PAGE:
The utility funded the network with bonds and federal grant money. The project cost $21 million. Rosenbalm expects the network to pay for itself in 12 to 15 years. One could argue the investment has already paid off because the network enticed technology companies Northrop Grumman and CGI to open business there. "They brought 700 jobs that paid an average salary of $50,000," Rosenbalm said. "Our average salary is somewhere in the neighborhood of $20,000."
Bristol's network succeeded where many municipal-broadband projects failed because the city was responding to a genuine need rather than desire for a novelty, Rosenbalm said. Bristol couldn't get a major vendor to build
a similar fiber-optic infrastructure in the city, and the project wouldn't have been profitable enough for a telecommunications company's stockholders, Rosenbalm explained.
The fact that a city-affiliated public utility doesn't face the same profit pressures as a private business made municipal Wi-Fi a good fit for the BVU, Rosenbalm added. The network began full service in 2003. Also, unlike several of the municipal-broadband networks attempted elsewhere, Bristol's project didn't center on free services. Citizens pay for access to the fiber.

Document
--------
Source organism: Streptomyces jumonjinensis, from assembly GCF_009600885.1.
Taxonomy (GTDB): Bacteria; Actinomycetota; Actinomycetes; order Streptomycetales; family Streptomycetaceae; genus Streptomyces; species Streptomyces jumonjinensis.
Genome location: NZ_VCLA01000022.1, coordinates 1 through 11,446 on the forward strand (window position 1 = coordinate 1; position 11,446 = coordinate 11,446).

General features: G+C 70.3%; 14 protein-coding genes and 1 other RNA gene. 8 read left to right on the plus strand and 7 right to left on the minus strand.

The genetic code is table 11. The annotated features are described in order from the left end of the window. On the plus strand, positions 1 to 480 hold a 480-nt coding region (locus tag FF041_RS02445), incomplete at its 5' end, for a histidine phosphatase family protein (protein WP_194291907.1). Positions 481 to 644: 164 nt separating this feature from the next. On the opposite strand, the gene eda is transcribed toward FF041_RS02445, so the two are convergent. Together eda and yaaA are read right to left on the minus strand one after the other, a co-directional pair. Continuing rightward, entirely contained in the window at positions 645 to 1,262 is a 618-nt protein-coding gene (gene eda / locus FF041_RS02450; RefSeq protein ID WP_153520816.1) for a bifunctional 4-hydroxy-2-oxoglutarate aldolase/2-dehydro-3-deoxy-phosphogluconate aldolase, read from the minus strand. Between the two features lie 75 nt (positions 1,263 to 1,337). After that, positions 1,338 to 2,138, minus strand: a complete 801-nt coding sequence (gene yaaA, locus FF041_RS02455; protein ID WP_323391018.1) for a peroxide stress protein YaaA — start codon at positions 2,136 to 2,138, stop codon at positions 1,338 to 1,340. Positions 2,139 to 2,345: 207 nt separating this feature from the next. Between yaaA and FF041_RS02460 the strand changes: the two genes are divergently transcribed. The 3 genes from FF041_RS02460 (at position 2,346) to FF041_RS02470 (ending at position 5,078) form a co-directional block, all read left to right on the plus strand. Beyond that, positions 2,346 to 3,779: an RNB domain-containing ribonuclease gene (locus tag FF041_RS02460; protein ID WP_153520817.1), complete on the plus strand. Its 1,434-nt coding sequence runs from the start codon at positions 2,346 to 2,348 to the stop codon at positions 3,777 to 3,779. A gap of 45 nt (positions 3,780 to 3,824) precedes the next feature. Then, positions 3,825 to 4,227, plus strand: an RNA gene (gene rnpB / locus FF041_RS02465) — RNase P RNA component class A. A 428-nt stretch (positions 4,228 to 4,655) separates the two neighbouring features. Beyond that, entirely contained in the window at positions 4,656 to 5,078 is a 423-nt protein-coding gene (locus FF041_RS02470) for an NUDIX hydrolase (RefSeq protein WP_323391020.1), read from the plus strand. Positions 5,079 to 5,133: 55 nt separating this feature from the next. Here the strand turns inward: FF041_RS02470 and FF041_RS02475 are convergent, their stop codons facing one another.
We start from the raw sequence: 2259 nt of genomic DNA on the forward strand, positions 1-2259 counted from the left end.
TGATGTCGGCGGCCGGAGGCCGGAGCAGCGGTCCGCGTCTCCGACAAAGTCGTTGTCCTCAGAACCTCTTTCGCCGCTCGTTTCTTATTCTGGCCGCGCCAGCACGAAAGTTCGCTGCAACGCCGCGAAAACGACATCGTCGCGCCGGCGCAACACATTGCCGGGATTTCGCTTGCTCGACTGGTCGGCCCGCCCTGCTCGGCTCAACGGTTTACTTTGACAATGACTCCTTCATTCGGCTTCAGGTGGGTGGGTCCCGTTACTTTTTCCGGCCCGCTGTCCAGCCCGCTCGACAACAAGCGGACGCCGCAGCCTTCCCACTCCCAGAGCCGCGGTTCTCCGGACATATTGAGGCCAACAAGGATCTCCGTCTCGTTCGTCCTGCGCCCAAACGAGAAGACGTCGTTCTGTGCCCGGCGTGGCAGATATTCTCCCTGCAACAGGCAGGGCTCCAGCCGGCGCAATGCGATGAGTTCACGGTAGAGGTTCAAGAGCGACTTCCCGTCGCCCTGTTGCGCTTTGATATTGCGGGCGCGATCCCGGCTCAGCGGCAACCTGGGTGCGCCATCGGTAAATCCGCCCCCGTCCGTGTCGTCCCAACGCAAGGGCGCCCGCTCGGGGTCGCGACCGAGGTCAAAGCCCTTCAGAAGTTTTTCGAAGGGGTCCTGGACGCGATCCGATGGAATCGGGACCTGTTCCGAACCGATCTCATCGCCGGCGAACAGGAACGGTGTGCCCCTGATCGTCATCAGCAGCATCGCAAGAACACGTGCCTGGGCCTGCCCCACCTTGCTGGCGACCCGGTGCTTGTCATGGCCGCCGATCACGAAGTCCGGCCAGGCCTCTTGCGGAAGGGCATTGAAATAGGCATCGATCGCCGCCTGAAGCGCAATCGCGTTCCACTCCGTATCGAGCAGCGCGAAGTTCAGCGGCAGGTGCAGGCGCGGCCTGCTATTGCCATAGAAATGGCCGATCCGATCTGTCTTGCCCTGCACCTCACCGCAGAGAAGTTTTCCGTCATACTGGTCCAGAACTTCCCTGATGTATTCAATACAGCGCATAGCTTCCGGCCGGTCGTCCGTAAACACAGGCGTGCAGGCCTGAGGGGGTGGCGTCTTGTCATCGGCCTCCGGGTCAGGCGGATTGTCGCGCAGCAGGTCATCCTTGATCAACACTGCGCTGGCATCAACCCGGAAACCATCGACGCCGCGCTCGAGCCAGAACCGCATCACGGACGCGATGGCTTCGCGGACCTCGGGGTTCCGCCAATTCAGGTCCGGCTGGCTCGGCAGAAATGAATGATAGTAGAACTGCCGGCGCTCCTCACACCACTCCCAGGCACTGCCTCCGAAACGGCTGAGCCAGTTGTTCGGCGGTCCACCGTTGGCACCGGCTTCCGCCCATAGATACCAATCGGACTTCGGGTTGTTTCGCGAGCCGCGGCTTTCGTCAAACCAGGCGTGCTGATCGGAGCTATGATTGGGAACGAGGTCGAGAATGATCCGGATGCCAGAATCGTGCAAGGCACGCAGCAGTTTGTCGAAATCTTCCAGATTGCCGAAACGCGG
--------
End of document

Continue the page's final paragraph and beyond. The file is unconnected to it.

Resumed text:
"Our basic cable package is $36.75, and that includes 80 channels. Our basic phone line is $14. With broadband, it depends on what speed you get," Rosenbalm said, adding that the BVU's prices were less than or comparable to rates offered by other providers in Virginia.
Planning for the network began in 1999, when the BVU only intended to connect its own substations. Once the substations were linked, the city requested the infrastructure also connect government buildings. Private businesses began asking for the ability to connect to the fiber. Realizing it had a project that potentially could serve the entire city, the BVU conducted two surveys.
"One survey was internal. Another was done through RT Nielson to make sure citizens wanted this kind of infrastructure and service," Rosenbalm said. "Both were very positive. We ran two business process plans by two sources to make sure it made sense financially. Then we took the step of moving forward into doing it for every citizen who wanted it in Bristol."
While Bristol funded its own broadband network to become more sophisticated, Greene County, N.C., used municipal broadband to stay alive.